LOS ANGELES – “Basurero,” which debuted to critical acclaim at the prestigious Busan International Film Festival in South Korea in 2019, continues its successful festival run.
The film (17 Minutes / Tagalog-English Subtitles) will be shown at the Asian American International Film Festival (AAIFF), known as “The First Home to Asian American Cinema,” which will be held online this year, Oct. 1-11. It is the first and longest-running festival dedicated to showcasing the moving image work by media artists of Asian descent for and about the Asian diaspora experience. (For more information on screenings of Basurero Shorts Program in the Moment: https://www.aaiff.org/aaiff43/in-the-moment ).
It will also run online Sept. 24—Oct. 31, at the Los Angeles-based Los Angeles Asian Pacific Film Festival, the premier showcase for the best and brightest of Asian Pacific American and international cinema. (For more information on screenings of Basurero (being showcased Oct. 1-31) Short Program Windows: https://festival.vcmedia.org/2020/movies/basurero ).
Called a “must watch” by Asian Movie Pulse and starring Filipino film and television leading man Jericho “Echo” Rosales (“Alagwa,” ‘Baler,” ”Siargao”) as “Bong,” the poetic, neo-realist, short film plunges viewers into the complex world of a Filipino fisherman who, desperate for cash, finds himself embroiled in a dangerous undertaking. Wracked with guilt and fear, Bong feverishly seeks a way out.
“Basurero” marks the directorial debut of Filipina-American filmmaker Eileen Cabiling, who also penned the original short screenplay. Manila/Los Angeles-based Cabiling is a screenwriting fellow graduate of the prestigious American Film Institute who has worked as a writer for Disney and as a story development producer.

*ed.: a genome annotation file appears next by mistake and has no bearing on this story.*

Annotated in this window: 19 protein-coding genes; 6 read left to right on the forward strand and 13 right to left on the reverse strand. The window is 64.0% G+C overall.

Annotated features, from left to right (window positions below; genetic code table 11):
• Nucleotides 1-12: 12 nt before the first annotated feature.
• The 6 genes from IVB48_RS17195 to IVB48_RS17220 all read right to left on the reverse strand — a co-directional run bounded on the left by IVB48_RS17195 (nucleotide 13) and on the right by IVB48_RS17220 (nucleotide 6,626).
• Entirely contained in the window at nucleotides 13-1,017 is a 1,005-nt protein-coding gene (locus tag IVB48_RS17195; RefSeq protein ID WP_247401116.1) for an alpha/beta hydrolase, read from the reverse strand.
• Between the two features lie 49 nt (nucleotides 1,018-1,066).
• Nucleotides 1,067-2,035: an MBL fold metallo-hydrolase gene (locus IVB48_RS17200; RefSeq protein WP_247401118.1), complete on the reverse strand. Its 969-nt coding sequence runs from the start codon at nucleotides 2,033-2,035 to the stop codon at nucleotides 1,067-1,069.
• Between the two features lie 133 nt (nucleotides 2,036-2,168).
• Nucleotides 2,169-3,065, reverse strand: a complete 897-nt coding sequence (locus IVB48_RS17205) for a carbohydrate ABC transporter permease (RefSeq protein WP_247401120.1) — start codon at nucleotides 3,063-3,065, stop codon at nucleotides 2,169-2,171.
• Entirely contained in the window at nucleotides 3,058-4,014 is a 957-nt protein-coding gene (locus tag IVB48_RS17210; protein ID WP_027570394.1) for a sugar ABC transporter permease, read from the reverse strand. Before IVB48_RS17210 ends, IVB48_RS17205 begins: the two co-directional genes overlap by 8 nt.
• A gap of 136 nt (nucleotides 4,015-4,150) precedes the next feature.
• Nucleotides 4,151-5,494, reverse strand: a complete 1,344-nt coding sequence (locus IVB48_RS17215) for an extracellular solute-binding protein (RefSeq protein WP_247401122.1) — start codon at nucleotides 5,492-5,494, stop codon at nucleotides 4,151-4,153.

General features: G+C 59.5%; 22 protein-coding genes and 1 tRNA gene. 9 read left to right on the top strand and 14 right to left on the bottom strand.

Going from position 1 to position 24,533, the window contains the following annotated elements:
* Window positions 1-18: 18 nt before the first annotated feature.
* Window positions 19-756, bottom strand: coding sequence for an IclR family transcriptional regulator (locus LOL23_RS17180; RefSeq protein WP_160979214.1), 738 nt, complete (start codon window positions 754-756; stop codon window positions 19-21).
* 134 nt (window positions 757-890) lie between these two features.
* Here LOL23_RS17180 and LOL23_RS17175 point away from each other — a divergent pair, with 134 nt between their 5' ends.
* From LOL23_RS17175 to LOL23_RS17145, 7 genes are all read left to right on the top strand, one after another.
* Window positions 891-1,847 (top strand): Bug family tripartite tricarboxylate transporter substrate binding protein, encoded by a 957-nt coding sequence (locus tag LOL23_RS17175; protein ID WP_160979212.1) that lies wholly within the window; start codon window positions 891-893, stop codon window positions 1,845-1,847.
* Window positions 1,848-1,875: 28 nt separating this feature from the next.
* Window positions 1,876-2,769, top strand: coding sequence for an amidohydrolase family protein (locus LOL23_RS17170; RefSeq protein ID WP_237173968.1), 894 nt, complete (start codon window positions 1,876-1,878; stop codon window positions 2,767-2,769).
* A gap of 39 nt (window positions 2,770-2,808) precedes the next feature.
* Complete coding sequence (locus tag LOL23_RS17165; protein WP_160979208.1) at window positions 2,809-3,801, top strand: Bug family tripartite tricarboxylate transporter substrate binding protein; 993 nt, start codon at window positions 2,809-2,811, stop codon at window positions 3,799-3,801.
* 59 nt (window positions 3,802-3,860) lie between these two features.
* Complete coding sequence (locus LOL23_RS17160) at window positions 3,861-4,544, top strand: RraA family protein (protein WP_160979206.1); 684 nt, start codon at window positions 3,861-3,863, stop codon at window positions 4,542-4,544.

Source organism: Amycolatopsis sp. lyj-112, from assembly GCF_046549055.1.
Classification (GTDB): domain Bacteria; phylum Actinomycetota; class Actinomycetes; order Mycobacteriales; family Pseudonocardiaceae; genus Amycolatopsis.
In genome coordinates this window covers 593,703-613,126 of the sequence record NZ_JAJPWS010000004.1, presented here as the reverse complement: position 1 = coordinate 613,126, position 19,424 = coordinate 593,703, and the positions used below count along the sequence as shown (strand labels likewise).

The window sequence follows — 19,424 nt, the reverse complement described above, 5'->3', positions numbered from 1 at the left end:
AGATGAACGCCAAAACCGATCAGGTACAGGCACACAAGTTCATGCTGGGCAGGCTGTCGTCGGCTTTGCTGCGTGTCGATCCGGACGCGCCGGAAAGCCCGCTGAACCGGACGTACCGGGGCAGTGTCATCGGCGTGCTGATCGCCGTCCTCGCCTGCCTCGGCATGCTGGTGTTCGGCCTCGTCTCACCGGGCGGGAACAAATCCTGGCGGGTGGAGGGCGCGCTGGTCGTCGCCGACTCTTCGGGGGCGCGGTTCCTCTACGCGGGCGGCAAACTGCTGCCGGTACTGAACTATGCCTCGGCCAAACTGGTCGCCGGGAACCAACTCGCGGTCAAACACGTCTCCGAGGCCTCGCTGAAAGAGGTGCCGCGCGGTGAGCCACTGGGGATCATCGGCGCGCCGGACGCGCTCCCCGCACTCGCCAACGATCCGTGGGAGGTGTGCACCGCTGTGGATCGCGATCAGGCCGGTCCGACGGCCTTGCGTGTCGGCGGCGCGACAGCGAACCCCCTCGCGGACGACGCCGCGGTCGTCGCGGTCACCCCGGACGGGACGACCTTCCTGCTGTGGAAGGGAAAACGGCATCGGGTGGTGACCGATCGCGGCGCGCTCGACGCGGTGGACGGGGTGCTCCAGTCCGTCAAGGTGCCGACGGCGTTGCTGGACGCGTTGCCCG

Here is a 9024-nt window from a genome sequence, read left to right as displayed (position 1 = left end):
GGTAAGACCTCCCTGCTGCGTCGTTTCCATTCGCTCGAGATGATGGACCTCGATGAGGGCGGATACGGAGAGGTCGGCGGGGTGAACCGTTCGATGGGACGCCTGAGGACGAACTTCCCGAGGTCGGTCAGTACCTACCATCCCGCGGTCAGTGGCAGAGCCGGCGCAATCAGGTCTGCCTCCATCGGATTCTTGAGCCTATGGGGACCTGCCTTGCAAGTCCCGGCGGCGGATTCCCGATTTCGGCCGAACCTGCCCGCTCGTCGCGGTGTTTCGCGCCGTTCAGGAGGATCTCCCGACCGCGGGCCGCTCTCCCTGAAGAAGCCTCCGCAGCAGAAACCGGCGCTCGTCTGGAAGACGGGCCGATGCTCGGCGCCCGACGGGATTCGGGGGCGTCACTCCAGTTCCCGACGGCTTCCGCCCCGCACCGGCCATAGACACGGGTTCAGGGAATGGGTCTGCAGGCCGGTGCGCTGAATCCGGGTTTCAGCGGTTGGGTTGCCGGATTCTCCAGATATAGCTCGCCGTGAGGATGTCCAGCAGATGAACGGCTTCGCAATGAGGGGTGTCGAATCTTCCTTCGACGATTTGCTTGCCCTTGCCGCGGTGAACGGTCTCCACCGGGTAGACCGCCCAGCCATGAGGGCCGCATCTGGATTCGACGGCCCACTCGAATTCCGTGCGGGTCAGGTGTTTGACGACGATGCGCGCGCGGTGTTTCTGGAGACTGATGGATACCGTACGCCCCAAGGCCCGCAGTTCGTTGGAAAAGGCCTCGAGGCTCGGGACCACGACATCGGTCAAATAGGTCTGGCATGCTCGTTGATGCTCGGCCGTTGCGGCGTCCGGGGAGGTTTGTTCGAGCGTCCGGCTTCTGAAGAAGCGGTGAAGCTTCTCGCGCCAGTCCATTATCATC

Cabiling’s film is a fictional expose inspired by actual events and a story anonymously related to Al Jazeera by Filipino fishermen, who told of widespread human rights abuses among the nation’s most vulnerable. Rather than serving audiences a high-octane expose of the violence, Cabiling renders a more nuanced portrait, taking viewers inside the psychology of a man trapped by impossible circumstances.
Born to immigrant Filipino parents in the U.S., Cabiling is drawn to the subject matter by a desire to explore the psychology of her ancestral home. Currently, Cabiling is set to make her feature-length directorial debut with her original screenplay, “Manhid,” starring and produced by Rosales.
Says Cabiling, “What attracts me most to Bong’s story is not just the inhumane politics and the vilification and killings of drug users, sellers and the poor in the Philippines, but also how this character’s circumstances are a window into the complex Filipino psyche’s search for value in the world.”
“Basurero” is in collaboration with Globe Studios with Quark Henares and Jan Pineda as attached Executive Producers. Directed and written by Eileen Cabiling, Director of Photography is Jae-Hyuk Lee (Lighting Director, Okja, Black Panther—Korean unit). Produced by Eileen Cabiling, Darlene Catly Malimas, Philippines (Aparisyon, Lingua Franca), Sascha Brown Rice, U.S. (California State of Mind, Mango Kiss), Jose C. Mangual (How the Garcia Girls Spent their Summer) and Eva Husson (Girls of the Sun, Bang Gang). Co-produced by Jericho Rosales.
It is a Lucena Films and DCM Autodidact Films production in association with Fire of Life Films, Eclipse Production, Jen Lighting Company, Bullet Manila, Globe Studios, Contagious Inc., G-Ward Production, Wapak Sound and Monoxide Works. “Basurero” was shot in the urban fishing port and village of Cavite City and in Metro Manila.
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